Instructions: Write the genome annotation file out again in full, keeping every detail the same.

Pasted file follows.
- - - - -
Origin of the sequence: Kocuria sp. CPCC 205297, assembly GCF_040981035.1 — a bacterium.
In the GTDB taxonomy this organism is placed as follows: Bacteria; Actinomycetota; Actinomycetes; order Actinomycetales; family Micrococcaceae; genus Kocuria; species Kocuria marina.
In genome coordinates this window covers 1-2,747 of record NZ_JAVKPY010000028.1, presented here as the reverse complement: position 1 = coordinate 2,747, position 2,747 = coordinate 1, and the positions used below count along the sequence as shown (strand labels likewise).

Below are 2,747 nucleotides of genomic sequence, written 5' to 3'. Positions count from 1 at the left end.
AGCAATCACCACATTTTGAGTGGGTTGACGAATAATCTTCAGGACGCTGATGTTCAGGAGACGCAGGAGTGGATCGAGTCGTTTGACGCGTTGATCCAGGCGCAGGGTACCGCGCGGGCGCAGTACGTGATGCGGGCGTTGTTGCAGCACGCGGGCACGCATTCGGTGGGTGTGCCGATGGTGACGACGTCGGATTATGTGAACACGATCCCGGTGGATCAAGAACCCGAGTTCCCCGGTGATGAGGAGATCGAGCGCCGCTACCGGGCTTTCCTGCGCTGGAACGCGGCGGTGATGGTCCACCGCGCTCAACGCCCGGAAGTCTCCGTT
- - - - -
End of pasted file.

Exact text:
Origin of the sequence: Kocuria sp. CPCC 205297, assembly GCF_040981035.1 — a bacterium.
In the GTDB taxonomy this organism is placed as follows: Bacteria; Actinomycetota; Actinomycetes; order Actinomycetales; family Micrococcaceae; genus Kocuria; species Kocuria marina.
In genome coordinates this window covers 1-2,747 of record NZ_JAVKPY010000028.1, presented here as the reverse complement: position 1 = coordinate 2,747, position 2,747 = coordinate 1, and the positions used below count along the sequence as shown (strand labels likewise).

Below are 2,747 nucleotides of genomic sequence, written 5' to 3'. Positions count from 1 at the left end.
AGCAATCACCACATTTTGAGTGGGTTGACGAATAATCTTCAGGACGCTGATGTTCAGGAGACGCAGGAGTGGATCGAGTCGTTTGACGCGTTGATCCAGGCGCAGGGTACCGCGCGGGCGCAGTACGTGATGCGGGCGTTGTTGCAGCACGCGGGCACGCATTCGGTGGGTGTGCCGATGGTGACGACGTCGGATTATGTGAACACGATCCCGGTGGATCAAGAACCCGAGTTCCCCGGTGATGAGGAGATCGAGCGCCGCTACCGGGCTTTCCTGCGCTGGAACGCGGCGGTGATGGTCCACCGCGCTCAACGCCCGGAAGTCTCCGTT